At least the climate is sunny
Looking for a new challenge?
Do you enjoy: Working in the spotlight? Leading a pack of aggressive professionals? Learning on the job with little margin for error? Does the job of circus lion tamer not sound exciting enough to you? Then you might be interested in applying for a new job in sunny Miami, where one of the nation’s largest publicly run healthcare systems, Jackson Health System, is looking for a new president and CEO.
What makes the job so hard? Let’s start with the finances. The system had to make an embarrassing negative adjustment to its projected operating loss for this year, to $244 million, after Jackson officials acknowledged they didn’t actually know how much money they were owed. (Note to applicants: Make sure you ask about Jackson’s unique line-item, the “net patient revenue adjustment.”)
On the expenditures side, consider that in 2004 when a union didn’t get the pay raises it wanted from the hospital’s Public Health Trust governing body, labor leaders went above their heads—and won. The (publicly elected) Miami-Dade County Board of County Commissioners gave the union higher raises than the hospital administration recommended, in a system that already spent up to 56% of operating expenses on labor.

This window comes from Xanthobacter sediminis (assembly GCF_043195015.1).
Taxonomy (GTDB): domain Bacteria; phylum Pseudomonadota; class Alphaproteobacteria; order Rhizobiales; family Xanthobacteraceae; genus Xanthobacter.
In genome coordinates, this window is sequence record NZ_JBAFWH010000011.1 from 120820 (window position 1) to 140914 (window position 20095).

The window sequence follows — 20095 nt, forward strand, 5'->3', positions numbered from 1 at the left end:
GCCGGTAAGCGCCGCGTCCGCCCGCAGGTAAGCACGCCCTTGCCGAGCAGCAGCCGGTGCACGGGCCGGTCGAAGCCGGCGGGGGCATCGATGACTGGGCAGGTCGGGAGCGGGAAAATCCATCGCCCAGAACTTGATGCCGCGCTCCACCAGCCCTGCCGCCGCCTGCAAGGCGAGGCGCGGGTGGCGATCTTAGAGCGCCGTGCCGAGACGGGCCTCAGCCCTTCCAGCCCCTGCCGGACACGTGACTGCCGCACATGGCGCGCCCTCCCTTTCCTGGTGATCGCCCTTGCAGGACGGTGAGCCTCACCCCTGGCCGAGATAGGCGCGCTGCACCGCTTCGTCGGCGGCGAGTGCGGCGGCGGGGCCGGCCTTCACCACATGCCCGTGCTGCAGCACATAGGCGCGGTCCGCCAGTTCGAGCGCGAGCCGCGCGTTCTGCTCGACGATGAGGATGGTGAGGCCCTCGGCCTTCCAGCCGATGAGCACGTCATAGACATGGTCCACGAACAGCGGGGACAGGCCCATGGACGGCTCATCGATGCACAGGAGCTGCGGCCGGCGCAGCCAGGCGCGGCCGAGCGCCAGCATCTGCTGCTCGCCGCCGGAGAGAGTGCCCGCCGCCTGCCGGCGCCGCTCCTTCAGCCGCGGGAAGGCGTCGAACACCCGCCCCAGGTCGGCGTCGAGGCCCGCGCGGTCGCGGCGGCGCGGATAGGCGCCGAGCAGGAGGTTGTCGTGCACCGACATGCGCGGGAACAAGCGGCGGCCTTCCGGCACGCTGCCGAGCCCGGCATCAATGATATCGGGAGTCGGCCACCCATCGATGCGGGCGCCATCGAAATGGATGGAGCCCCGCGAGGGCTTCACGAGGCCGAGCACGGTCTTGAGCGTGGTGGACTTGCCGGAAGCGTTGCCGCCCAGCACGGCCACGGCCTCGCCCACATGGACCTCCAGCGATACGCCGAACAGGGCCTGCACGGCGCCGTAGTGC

And think about the people you have to please: more than two-dozen variously elected and appointed members of the Public Health Trust and the Board of County Commissioners, along with the MiamiDade county manager and the mayor of Miami.
So to review: You can’t control your income or expenses, and you have enough bosses to ensure that someone will always disapprove of your work.
If you want to know just how fun it can all be, just ask Eneida Roldan, CEO since 2009, who announced last month she wasn’t interested in renewing her contract. Something about constant scrutiny was mentioned.
The job currently pays $665,000 a year. Jackson Health is an equal opportunity employer.
It may be in Miami, but this job is no day at the beach.